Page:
Oct. 27th: Laodikeia, Hierapolis

Professor Ulrich – most likely coaxed by the kind-hearted Imo – acknowledged the pitiful state of the bed-ridden group and allowed us to sleep in, a concession made even more generous by the fact that daylight savings set most of Europe’s clocks back an hour in the wee hours of the morning. After a long night of rest, the group at large was visibly healthier, and was actually able to enjoy and digest a breakfast of tahini with honey and assorted spiced vegetables. Our leader’s benevolence, however, has its limits, and before leaving the hotel we endured a quiz centered around the kings of ancient Anatolia and the monuments they left behind.


The first of two sites of the day was Laodikeia, a city founded by Antoichous II in the mid-third century B.C. and named after his wife Laodike. The center remained under the rule of Pergamon from 188 B.C. until 133 B.C., when the Romans conquered the area. It is best known today for being home to one of the Seven Churches of the Book of Revelation. The largest stadium of ancient Anatolia is also found here. While many parts remain unexcavated, it is clear that it was a massive city with four agoras and two theaters. The group dispersed to explore the ruins and scavenge for pottery and coins, with varying degrees of success. We even found a graffito of a peacock in the south theater!


We left Laodikeia as our strength waned and were driven to a nearby restaurant. For many of the ill members of our group, this was their first real meal in two days. Thankfully, the Turkish pizza and apple tea sat well with all. After we’d replenished our energy, it was a short walk to our second site: Hierapolis. As we approached the site, we were greeted by a disconcerting sight: the ancient city seemed to be perched atop a tall hill whose entire side was covered in glistening snow. It was soon explained to us that what looked like snow was, in reality, a large travertine deposit that had formed into terraces as a result of the hot water pouring through Hierapolis from the mountains. The city has now become a popular tourist attraction both for its ruins and for the hot water springs that one can bathe in.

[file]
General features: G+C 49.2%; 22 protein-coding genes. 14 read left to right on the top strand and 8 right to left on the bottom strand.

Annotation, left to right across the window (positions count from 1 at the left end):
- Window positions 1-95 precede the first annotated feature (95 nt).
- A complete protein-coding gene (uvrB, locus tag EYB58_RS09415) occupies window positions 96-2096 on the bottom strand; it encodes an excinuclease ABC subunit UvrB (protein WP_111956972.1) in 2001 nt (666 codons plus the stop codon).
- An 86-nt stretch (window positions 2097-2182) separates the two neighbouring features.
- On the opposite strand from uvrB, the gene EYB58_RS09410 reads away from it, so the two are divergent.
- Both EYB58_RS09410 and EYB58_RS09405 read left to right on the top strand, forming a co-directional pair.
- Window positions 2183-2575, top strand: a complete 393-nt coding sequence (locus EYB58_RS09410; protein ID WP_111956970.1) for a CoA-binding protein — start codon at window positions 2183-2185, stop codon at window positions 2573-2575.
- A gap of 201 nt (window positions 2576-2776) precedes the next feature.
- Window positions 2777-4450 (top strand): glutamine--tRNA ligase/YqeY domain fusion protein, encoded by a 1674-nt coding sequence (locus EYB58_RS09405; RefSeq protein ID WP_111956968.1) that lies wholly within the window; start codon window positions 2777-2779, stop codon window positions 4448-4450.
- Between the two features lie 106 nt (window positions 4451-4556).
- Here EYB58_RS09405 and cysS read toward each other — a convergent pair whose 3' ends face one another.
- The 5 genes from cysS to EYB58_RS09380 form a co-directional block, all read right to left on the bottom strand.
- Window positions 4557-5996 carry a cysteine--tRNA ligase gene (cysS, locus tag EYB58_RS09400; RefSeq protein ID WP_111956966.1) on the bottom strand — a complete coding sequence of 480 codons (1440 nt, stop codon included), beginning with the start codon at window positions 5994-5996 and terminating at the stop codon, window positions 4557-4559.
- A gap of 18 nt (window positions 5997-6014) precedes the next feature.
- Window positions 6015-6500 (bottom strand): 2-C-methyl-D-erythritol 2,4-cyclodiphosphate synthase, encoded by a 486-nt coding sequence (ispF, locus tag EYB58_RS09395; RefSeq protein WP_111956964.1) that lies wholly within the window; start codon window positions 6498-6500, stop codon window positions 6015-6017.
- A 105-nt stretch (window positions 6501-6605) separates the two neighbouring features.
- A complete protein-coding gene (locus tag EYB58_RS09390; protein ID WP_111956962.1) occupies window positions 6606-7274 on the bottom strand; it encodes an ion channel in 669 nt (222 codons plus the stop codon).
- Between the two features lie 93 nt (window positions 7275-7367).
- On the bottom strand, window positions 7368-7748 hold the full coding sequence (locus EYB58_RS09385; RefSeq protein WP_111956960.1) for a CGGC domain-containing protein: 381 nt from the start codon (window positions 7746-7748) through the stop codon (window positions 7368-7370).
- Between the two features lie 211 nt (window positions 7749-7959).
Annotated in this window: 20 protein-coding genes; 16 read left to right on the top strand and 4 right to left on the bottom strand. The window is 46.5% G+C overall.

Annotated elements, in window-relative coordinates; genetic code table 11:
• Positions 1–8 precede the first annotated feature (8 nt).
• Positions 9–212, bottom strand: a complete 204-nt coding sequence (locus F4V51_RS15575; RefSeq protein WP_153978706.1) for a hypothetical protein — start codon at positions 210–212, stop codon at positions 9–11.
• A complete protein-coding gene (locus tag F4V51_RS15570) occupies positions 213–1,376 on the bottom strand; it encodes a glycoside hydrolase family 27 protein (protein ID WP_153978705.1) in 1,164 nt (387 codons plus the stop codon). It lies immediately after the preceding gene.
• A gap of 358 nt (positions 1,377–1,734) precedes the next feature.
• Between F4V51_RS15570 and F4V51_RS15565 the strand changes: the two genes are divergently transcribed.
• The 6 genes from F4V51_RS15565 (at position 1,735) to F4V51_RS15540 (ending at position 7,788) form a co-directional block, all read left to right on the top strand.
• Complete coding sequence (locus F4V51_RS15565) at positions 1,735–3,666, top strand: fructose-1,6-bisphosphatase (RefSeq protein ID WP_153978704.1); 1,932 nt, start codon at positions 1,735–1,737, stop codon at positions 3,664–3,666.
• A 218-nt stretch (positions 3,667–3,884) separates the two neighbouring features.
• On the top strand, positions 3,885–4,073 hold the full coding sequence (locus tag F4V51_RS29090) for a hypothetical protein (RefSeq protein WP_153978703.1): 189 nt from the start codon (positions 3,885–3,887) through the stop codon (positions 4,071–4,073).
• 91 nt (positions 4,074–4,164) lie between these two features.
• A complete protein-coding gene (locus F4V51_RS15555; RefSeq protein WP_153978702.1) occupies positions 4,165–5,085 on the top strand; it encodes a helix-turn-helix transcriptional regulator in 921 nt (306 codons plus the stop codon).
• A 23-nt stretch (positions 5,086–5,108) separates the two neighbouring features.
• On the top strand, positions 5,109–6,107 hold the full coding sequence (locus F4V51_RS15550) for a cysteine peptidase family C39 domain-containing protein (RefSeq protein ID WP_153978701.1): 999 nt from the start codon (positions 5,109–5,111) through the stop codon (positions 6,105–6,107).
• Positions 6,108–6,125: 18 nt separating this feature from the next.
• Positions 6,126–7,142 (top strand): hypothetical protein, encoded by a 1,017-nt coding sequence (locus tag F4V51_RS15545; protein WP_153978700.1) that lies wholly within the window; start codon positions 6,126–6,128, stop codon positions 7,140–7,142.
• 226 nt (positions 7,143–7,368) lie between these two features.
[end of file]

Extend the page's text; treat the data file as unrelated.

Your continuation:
With the promise of a dip in the pools if we behaved, we dutifully followed Professor Ulrich around the site for the rest of the afternoon. A remarkably well-preserved necropolis lines the north-south road leading into the city, and much of our time was spent exploring the tombs. Once inside, we paused at the nymphaeum and spoke about the remains of an extraordinarily rare Plutoneion. We were able to see a statue of Pluto himself inside the site museum, which can also boast the ownership of the earliest depiction of a sawmill in the Roman world. Also on display were the reliefs from the scaenae frons of the theater, depicting mythological scenes such as the kidnapping of Persephone.


After leaving the museum we were set free for an hour to explore the site to our hearts content. A few brave souls took the opportunity to swim in the pools of hot water nestled into the travertine-covered hill, while others explored the less-frequented areas of the city. We reconvened at sunset on the steps of the westward facing theater, where we watched the sun disappear behind the mountains, bleeding a trail of dusty red and purple. We trudged in the increasing darkness to the edge of the mesa, took off our shoes and carefully made our way down the travertine slopes to the lights of the modern city below.


Just when we thought that the day could not get any better, we were escorted to what most agreed was the best meal we’d had in Turkey – or, dare I say, on the entire FSP. Mezes of tzatziki, vine leaves, and favas preceded a meal of stir-fried rice, assorted vegetables, and tender meat – with a side of apple tea, of course. It was a delicious, wholesome meal that banished the last of the stomach pains afflicting the ill, and was topped off by a toast from Tali, a schoolmate of Professor Ulrich who attended the FSP with him back in 1976. Tali, God bless him, distributed laminated bookmarks to every member of the group with a polaroid photo of a 22-year-old Roger Ulrich scaling the walls of Pergamon. We will treasure them forever or until we lose them – which, let’s face it, Teddy probably already has. It was a lovely finish to a lovely day.



Photos alla Teddy:

“Dear God. A quiz before we get on the bus. This is just awful.”

Oh hey there, Laodikeia.

Brett looking for the temple. Turn around, Brett!

“This looks like an album cover.”
Edward Henderson: Preserving ancient sites one sweep at a time.
Big theater, tiny FSPers.

Landscape pic. Sick.

Aaron throws what he knows.

Observing some old rocks in patterns.
This arch has seen better days…

Lucas seeks his fortune.

Necropolis explorations in Hierapolis.
Tombs on tombs on tombs!
Some people are excited for jumping pics. Others are obviously not.

Museum in the bath complex.

Apparently swimming with ruins is a thing at Hierapolis. Who knew?

The Travertines at sunset. Definitely worth a visit.
It may look like a glacier, but it's not. Well, until the sun goes down and the pools get cold and make your feet get numb. But that's a minor detail.
Sunset at the theater. Great way to end the day.

Can you find the lovebirds?

And as the sun slowly disappears, the temperatures swiftly drop…



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